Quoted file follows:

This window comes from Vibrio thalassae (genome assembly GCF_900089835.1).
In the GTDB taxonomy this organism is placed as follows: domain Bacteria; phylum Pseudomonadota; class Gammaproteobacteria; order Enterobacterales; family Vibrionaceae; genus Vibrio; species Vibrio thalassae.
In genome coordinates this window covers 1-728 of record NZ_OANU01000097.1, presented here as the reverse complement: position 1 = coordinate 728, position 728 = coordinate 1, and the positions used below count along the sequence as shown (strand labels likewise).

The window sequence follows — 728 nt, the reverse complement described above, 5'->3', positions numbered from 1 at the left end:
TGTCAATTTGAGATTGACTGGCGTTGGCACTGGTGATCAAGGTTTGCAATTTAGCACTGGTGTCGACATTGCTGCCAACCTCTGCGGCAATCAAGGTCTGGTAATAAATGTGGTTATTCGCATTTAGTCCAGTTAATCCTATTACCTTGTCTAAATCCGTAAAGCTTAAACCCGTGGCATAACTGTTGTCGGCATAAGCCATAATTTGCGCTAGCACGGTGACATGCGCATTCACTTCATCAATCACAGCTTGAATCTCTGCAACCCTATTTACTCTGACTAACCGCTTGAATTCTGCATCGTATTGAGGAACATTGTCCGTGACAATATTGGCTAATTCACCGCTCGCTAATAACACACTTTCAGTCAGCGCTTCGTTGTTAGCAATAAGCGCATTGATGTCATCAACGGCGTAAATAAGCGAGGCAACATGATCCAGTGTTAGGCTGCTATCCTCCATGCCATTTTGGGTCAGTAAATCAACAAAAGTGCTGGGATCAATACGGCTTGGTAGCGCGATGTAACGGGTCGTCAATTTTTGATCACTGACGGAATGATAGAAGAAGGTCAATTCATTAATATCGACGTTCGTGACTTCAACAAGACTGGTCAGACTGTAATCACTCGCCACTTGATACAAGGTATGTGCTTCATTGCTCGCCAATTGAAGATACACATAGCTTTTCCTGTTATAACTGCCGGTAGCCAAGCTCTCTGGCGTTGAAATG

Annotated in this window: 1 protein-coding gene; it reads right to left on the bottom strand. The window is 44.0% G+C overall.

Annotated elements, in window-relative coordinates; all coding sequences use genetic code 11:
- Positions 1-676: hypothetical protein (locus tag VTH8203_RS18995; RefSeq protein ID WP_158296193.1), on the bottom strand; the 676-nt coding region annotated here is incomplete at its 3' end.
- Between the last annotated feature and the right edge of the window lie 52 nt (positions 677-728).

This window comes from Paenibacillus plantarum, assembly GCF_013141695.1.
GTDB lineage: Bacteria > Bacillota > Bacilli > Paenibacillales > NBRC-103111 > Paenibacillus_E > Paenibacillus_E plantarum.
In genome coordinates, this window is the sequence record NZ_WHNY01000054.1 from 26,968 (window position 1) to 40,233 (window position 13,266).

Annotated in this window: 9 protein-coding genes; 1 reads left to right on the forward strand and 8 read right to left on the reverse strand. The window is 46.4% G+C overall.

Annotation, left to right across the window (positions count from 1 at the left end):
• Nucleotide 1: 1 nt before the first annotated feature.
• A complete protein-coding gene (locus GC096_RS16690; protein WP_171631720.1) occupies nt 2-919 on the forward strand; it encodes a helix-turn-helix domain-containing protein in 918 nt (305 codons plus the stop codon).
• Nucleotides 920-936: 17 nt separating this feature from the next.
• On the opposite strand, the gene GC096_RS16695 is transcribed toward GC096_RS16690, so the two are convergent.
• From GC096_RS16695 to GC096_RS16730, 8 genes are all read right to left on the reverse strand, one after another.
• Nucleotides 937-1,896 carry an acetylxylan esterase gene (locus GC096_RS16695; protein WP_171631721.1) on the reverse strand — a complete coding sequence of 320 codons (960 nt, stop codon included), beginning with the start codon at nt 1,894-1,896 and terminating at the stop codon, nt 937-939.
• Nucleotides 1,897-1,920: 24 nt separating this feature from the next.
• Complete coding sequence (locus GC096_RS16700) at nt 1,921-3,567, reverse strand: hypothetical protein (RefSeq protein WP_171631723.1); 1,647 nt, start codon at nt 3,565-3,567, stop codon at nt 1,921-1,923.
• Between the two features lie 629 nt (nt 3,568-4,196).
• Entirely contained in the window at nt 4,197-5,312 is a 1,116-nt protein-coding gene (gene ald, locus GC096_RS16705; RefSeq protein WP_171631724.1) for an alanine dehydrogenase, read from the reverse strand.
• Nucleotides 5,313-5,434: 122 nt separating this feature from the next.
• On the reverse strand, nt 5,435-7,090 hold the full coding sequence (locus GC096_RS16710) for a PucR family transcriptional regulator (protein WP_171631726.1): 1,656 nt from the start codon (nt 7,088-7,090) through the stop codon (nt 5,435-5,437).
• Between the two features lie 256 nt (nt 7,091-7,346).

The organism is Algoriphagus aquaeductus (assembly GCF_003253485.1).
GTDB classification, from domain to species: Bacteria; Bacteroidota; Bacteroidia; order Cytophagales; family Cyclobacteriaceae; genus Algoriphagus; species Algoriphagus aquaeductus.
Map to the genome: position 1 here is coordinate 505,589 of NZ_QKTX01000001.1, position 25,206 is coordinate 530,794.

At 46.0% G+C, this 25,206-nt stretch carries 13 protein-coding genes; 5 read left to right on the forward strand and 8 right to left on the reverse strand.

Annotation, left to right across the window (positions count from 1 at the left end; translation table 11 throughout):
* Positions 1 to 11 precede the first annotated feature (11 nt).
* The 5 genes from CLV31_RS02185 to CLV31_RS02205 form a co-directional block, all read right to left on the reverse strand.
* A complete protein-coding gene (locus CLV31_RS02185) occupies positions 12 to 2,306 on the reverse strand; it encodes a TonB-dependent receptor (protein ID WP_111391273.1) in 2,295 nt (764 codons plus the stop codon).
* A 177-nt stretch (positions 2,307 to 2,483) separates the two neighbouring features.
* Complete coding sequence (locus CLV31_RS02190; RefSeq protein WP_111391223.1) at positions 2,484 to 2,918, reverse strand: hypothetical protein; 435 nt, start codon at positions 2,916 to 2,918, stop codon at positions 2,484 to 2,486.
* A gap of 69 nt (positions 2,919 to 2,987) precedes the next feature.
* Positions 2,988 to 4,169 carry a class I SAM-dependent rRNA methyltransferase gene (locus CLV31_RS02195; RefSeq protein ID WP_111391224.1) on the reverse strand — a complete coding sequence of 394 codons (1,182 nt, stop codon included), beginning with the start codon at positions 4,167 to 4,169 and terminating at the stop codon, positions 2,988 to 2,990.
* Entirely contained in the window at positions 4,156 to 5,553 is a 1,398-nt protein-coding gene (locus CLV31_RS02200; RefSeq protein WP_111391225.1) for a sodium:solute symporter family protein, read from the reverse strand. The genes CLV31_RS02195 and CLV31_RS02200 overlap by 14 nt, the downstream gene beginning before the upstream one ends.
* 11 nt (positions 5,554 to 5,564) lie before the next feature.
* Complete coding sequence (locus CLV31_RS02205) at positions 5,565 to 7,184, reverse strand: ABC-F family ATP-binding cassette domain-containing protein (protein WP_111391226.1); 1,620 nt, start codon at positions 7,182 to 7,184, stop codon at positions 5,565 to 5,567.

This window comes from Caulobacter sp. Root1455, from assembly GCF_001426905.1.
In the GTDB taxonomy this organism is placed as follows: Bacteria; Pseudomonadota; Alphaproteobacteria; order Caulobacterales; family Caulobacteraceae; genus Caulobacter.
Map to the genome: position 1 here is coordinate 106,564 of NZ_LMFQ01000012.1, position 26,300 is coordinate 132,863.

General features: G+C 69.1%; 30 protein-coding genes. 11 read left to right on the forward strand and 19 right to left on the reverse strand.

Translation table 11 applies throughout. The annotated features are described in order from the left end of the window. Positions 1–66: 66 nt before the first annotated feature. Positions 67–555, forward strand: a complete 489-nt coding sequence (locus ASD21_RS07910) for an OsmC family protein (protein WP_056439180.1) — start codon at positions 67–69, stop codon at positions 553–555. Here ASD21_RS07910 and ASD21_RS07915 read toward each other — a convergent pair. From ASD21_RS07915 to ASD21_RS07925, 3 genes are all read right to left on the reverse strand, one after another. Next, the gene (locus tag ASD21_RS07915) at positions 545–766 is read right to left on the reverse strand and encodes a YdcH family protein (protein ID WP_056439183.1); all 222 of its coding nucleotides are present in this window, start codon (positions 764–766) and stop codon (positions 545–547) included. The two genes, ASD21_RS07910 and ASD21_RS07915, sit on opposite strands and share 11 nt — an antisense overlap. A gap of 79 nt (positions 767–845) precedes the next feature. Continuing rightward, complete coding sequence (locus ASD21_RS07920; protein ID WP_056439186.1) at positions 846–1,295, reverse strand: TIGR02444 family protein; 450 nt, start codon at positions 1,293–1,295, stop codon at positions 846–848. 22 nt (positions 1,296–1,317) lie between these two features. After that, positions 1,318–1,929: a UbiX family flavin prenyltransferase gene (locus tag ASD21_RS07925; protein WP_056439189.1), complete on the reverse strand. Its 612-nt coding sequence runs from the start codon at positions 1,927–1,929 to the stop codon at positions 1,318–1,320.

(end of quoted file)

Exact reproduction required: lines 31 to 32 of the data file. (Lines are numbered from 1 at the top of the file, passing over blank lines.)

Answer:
At 46.0% G+C, this 25,206-nt stretch carries 13 protein-coding genes; 5 read left to right on the forward strand and 8 right to left on the reverse strand.

Annotation, left to right across the window (positions count from 1 at the left end; translation table 11 throughout):